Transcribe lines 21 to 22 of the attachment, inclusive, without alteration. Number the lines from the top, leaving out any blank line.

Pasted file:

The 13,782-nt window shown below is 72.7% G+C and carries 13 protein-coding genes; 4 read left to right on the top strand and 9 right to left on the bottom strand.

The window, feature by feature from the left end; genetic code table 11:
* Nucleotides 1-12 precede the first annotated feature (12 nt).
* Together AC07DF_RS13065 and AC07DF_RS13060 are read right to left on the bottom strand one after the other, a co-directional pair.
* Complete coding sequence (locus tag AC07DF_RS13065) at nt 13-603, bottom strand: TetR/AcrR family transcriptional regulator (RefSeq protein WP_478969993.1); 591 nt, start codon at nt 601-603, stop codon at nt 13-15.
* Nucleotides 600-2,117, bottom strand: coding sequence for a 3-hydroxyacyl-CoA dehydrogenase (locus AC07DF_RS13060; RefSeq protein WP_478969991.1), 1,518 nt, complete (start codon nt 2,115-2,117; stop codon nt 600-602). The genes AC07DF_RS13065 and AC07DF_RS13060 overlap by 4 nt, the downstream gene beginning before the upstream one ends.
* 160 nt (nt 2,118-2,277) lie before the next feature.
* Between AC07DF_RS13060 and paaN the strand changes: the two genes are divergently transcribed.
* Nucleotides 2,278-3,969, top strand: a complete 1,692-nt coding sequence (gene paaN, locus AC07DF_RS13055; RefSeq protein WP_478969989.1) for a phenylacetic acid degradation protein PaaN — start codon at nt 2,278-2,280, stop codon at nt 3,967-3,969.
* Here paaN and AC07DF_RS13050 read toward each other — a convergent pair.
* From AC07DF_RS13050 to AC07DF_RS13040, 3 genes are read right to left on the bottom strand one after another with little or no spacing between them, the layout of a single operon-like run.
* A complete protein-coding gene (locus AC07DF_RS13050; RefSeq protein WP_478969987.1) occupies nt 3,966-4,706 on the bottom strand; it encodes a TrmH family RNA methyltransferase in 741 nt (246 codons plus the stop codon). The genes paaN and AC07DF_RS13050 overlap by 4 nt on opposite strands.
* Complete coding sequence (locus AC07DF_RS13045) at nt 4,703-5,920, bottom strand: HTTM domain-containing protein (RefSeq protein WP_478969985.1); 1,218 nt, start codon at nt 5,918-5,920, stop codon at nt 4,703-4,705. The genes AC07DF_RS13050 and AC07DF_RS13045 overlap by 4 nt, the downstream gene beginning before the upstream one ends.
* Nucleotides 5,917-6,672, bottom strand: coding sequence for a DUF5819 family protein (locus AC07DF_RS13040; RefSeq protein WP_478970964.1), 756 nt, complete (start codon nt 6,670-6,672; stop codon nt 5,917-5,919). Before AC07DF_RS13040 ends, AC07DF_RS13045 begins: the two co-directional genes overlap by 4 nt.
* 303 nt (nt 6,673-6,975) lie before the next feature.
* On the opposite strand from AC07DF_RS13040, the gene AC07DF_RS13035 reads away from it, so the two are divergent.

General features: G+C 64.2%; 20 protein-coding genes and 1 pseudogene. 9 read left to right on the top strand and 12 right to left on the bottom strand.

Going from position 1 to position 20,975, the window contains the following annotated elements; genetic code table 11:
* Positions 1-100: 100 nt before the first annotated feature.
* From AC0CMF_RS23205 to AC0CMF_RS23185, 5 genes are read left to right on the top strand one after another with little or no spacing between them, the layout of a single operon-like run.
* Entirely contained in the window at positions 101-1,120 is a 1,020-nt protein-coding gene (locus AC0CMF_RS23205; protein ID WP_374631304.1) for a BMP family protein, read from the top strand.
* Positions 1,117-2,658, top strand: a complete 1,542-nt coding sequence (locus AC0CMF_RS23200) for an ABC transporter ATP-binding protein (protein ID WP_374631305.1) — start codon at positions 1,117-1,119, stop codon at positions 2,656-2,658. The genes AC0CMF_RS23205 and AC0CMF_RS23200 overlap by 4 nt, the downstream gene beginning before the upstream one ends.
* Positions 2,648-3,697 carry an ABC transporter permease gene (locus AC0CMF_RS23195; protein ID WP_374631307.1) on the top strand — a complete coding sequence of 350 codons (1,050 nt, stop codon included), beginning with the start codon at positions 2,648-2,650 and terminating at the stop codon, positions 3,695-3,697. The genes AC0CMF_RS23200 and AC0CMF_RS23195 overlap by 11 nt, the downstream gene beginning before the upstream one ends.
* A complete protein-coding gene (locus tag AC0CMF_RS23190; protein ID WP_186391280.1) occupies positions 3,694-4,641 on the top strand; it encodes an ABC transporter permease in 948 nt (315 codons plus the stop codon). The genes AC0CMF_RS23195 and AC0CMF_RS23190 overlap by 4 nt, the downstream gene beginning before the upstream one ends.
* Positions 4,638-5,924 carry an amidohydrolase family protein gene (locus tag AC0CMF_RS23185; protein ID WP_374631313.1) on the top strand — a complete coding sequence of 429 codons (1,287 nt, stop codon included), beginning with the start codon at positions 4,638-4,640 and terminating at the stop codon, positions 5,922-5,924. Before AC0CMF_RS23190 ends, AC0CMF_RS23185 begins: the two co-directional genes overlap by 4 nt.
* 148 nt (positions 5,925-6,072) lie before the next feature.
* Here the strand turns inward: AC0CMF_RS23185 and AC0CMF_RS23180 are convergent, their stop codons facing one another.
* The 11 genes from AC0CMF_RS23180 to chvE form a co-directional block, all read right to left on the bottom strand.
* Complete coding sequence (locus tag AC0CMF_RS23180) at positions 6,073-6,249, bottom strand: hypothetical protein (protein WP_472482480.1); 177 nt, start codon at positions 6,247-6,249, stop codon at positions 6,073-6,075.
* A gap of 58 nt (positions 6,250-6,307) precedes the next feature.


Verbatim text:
* Entirely contained in the window at positions 101-1,120 is a 1,020-nt protein-coding gene (locus AC0CMF_RS23205; protein ID WP_374631304.1) for a BMP family protein, read from the top strand.
* Positions 1,117-2,658, top strand: a complete 1,542-nt coding sequence (locus AC0CMF_RS23200) for an ABC transporter ATP-binding protein (protein ID WP_374631305.1) — start codon at positions 1,117-1,119, stop codon at positions 2,656-2,658. The genes AC0CMF_RS23205 and AC0CMF_RS23200 overlap by 4 nt, the downstream gene beginning before the upstream one ends.